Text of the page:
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Genetic and environmental determinants of obesity and diabetes PDF Print

Indians are at high risk of diabetes, which is attributed to increased central adiposity. In Europeans, nine common genes have been replicated for an increased risk of type 2 diabetes, including the FTO gene, which also increases the risk of obesity. This study proposes to examine the FTO and other risk genes (total of 59 SNPs related to cardio-metabolic diseases) to evaluate whether these genes have similar effects in Indians and whether migration, as a major environmental exposure, results in differential phenotypic expression of obesity and diabetes in people with similar genetic risk genes. Highly phenotyped data from the Indian Migration Study are being used for the following objectives: a) to study the prevalence of likely risk genes in the different regions of India, representing its ethnic diversity; b) to examine associations between these genes with obesity and diabetes phenotypes in migrant and non-migrant people; c) to examine biological and behavioural mechanisms by which genetic susceptibility operates to produce obesity and diabetes; and d) to establish a DNA and phenotypic database for collaborative use in the future. In addition to scientific outputs this research will produce a DNA databank with wide representation of India’s population which will be of value to scientists for discovery of genetic variation in a wide range of phenotypes relating to cardiovascular disease. This study is being carried out in collaboration with the Center for Cellular and Molecular Biology (CCMB), Hyderabad.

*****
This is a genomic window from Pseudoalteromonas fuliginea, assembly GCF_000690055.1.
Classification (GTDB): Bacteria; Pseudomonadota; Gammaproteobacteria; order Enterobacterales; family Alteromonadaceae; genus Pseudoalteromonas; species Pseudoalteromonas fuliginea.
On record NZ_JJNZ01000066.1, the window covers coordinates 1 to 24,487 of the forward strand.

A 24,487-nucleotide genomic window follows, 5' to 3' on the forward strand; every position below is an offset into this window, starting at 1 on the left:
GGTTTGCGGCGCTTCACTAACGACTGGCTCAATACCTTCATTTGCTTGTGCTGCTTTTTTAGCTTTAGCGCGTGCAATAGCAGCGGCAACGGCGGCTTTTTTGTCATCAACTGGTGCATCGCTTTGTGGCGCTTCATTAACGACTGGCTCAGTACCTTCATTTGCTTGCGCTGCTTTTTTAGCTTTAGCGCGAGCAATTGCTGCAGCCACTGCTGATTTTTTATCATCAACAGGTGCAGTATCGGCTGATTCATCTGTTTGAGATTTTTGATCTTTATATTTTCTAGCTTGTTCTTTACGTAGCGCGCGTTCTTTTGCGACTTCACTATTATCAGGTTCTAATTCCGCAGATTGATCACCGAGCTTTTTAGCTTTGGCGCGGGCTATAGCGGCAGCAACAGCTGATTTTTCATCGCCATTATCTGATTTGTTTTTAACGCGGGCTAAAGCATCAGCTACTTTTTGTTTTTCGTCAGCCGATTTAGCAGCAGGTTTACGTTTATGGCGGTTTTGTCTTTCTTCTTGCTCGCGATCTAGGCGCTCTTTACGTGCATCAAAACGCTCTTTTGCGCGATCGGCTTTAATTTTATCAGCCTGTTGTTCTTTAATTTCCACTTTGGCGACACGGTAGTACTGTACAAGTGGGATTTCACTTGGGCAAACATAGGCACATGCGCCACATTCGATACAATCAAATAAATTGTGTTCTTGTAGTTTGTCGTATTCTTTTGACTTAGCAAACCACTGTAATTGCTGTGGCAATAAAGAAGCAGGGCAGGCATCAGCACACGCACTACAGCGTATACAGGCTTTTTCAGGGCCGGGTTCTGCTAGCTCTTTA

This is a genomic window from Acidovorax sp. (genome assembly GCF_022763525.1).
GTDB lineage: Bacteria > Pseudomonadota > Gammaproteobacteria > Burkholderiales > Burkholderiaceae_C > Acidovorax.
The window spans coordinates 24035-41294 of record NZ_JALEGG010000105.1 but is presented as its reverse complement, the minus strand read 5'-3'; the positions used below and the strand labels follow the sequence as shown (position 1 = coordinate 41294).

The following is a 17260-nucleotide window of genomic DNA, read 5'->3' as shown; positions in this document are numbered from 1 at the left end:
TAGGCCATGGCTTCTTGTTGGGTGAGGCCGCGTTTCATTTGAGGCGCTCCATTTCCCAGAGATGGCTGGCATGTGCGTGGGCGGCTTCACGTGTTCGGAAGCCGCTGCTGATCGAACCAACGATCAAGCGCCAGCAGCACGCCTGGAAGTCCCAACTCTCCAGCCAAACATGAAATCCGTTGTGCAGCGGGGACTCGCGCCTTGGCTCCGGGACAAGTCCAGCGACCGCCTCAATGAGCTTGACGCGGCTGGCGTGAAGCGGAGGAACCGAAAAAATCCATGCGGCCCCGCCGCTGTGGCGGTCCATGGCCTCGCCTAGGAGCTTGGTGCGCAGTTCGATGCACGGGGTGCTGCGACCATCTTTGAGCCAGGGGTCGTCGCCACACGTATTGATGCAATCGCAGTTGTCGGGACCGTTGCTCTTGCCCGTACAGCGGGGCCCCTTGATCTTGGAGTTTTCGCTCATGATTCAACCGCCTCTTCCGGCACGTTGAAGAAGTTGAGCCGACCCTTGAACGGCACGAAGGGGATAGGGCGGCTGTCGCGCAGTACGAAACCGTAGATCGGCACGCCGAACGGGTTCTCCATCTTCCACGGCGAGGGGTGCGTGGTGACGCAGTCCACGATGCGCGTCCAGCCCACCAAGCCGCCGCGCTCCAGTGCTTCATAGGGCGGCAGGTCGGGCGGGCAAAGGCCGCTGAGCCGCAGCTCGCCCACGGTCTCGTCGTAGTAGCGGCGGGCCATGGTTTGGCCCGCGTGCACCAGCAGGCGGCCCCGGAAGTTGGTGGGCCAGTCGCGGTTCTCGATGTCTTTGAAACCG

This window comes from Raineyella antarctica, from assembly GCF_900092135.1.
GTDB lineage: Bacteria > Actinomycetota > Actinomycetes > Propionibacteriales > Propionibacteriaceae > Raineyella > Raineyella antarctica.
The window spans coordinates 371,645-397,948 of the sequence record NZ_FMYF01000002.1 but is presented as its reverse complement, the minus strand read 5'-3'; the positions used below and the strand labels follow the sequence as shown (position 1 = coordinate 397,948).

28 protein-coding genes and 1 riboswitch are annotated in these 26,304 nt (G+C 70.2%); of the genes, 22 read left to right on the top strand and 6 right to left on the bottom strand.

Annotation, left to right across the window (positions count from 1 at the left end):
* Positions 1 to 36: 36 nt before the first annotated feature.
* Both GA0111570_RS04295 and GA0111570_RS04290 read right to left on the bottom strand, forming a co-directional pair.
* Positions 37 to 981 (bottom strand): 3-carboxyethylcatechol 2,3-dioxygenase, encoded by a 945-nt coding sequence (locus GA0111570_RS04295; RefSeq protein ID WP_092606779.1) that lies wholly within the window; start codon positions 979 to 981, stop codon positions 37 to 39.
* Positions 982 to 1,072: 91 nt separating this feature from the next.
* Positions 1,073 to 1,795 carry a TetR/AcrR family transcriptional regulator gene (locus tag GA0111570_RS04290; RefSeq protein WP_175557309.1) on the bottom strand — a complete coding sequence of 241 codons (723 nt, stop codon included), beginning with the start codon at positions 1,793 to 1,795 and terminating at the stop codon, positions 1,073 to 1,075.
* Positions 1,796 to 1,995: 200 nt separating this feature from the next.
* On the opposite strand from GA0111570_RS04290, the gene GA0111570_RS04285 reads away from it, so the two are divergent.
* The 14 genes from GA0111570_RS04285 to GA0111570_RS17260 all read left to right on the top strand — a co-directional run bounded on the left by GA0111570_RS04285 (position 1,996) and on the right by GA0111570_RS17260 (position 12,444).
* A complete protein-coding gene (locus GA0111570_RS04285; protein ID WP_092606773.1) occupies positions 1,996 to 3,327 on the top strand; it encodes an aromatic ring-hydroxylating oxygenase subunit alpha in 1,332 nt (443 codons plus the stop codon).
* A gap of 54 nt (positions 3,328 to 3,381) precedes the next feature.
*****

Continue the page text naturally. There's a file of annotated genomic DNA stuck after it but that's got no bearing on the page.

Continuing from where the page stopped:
Principal Investigator: Shah Ebrahim
Co – Principal Investigator: G. Chandak
Project Duration: 2008 – 2011
 
Current
Completed
Last Modified : January 27, 2011, 11:36 am